Set the shifter, located on the handlebars, stem, or downtube on the bike to the lowest gear setting. This will give the cable the necessary slack to make adjustments to its tension. Locate the derailleur cable stop bolt by following the cable from the shifter to where the cable connects with the shifter.
Loosen the cable stop bolt on the derailleur using a 9mm wrench. Spin the cranks of the bike forward to allow the derailleur to settle into place.
Observe the alignment of the derailleur pulleys, which the chain runs through just below the cassette, and the smallest cog on the cassette. The chain should form a straight, vertical line between the small cog and derailleur pulleys. If the pulleys sit to the right of the cog, tighten the high-limit screw using a phillips screwdriver until the chain forms a vertical line. If the pulleys sit to the left of the cog, loosen this screw until the chain forms this vertical line.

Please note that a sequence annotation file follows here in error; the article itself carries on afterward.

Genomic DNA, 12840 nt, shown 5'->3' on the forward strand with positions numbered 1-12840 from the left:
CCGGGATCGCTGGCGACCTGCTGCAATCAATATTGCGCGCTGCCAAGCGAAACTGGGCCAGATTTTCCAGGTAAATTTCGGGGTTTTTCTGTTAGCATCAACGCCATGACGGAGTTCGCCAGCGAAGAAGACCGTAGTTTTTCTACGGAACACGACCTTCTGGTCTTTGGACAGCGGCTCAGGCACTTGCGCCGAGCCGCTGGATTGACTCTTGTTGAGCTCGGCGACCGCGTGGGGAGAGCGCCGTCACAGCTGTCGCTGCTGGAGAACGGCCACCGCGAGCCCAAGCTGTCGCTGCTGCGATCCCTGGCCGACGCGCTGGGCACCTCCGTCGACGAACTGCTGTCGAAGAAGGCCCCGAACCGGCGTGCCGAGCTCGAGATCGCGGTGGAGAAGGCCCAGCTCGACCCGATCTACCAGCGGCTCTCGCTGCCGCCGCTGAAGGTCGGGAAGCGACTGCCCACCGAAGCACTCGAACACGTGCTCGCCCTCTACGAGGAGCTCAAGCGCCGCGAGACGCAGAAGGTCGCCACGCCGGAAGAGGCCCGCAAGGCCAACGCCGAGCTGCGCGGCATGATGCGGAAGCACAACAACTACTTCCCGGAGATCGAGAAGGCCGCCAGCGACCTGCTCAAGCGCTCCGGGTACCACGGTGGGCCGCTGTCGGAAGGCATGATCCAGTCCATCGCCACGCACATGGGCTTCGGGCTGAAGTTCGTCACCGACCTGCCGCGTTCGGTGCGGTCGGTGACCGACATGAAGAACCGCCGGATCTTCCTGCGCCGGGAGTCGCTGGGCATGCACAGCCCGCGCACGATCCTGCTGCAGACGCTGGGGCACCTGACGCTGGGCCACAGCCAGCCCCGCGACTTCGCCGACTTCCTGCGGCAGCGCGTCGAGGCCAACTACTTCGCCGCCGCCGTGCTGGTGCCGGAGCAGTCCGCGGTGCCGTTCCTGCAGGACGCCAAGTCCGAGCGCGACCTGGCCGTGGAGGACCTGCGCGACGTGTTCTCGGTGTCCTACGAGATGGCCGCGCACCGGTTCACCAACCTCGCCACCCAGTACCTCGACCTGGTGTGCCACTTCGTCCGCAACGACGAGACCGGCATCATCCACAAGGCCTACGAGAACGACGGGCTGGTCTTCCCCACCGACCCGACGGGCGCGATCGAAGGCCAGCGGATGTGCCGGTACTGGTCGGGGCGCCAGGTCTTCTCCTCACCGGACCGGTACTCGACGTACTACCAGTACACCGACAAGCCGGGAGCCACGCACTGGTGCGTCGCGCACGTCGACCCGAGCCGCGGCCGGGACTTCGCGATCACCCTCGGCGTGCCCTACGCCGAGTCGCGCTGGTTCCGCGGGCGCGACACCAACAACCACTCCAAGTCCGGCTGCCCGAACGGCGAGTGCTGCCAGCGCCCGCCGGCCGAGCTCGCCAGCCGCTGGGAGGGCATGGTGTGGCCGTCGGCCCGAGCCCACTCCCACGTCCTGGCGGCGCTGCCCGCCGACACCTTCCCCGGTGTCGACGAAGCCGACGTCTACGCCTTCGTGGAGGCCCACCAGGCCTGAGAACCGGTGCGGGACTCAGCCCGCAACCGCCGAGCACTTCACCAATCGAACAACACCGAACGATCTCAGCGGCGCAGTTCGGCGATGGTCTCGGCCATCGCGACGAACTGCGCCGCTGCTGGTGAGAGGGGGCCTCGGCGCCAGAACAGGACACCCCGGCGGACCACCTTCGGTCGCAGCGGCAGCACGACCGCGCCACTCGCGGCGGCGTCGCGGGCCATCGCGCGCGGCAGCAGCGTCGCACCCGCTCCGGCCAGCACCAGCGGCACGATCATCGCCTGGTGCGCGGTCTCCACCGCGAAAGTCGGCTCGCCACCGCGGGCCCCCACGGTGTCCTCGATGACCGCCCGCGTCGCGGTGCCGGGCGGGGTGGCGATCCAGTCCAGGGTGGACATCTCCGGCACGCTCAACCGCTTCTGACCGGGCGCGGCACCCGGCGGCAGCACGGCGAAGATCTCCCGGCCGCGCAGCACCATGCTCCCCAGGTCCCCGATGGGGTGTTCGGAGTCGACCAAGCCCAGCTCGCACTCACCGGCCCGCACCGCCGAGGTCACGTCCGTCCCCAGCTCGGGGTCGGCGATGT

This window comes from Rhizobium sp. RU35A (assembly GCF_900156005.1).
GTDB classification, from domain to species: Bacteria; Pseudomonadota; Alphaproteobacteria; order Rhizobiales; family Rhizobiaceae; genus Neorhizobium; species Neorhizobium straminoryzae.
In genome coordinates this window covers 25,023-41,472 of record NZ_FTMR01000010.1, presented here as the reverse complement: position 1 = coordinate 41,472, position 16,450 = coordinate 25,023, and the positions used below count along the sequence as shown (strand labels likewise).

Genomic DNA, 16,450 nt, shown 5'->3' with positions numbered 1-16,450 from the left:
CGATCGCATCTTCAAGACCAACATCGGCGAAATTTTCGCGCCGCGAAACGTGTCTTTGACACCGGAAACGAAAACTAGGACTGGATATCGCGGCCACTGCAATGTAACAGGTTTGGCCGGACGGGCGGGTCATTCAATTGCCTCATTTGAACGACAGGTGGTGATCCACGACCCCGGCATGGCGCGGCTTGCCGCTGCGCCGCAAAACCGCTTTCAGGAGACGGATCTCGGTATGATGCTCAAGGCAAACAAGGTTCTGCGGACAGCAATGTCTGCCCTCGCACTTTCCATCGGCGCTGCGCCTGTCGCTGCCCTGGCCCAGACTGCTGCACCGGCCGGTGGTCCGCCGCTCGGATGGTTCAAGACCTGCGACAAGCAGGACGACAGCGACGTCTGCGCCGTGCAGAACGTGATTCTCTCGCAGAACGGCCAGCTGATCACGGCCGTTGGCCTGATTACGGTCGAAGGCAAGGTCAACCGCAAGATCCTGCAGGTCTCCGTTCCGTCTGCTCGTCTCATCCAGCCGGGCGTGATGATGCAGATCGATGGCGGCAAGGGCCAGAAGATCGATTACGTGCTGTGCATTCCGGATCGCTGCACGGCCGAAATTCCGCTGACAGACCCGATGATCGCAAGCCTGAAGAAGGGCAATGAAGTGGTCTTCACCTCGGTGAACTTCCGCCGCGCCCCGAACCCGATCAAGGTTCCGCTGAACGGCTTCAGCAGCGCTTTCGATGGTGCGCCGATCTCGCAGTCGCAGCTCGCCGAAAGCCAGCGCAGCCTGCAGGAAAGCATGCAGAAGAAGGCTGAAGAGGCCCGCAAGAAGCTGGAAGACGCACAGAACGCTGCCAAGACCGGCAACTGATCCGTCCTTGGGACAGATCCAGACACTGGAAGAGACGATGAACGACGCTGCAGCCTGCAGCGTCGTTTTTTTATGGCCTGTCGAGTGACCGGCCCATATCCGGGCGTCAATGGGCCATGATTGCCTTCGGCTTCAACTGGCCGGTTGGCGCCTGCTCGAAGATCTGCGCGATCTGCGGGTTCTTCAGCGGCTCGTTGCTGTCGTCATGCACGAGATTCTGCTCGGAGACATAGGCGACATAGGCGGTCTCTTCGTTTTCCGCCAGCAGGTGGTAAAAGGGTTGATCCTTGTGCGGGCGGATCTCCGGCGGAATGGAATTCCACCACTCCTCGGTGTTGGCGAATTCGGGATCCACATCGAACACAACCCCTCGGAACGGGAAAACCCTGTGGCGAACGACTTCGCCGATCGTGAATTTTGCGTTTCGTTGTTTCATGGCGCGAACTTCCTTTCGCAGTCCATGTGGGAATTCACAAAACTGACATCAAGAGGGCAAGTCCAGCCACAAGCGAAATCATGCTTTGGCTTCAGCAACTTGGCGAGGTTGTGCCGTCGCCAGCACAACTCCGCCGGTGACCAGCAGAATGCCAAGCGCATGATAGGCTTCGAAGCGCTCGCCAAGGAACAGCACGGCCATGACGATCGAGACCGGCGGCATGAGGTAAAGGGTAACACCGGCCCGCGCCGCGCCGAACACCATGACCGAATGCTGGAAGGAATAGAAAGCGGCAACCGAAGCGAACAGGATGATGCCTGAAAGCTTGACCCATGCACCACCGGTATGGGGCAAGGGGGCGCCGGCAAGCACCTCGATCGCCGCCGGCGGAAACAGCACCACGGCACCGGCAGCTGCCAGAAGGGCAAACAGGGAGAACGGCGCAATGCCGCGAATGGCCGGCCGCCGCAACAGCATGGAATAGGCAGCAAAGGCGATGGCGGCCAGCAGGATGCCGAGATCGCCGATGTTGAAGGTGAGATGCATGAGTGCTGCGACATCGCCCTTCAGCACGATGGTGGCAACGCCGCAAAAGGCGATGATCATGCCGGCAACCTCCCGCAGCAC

Pull the cable taught under the cable stop using a pair of needle nose pliers or a cable-pull tool, if you have it. Tighten the cable stop using a 9mm wrench to secure the cable in place. Pull on the shifter a few times to ensure that it will not slip underneath the bolt. Cut off any excess cable, leaving about an inch for adjustability later, but short enough that it does not get caught in the wheel while riding.
Take the bike for a test ride and shift through the gears. Because you aligned the derailleur and tightened the cable appropriately, shifting should be smooth, quick and accurate. If you still experience problems, have your bike looked over by a certified bicycle mechanic, as there may be more serious problems with the shifting.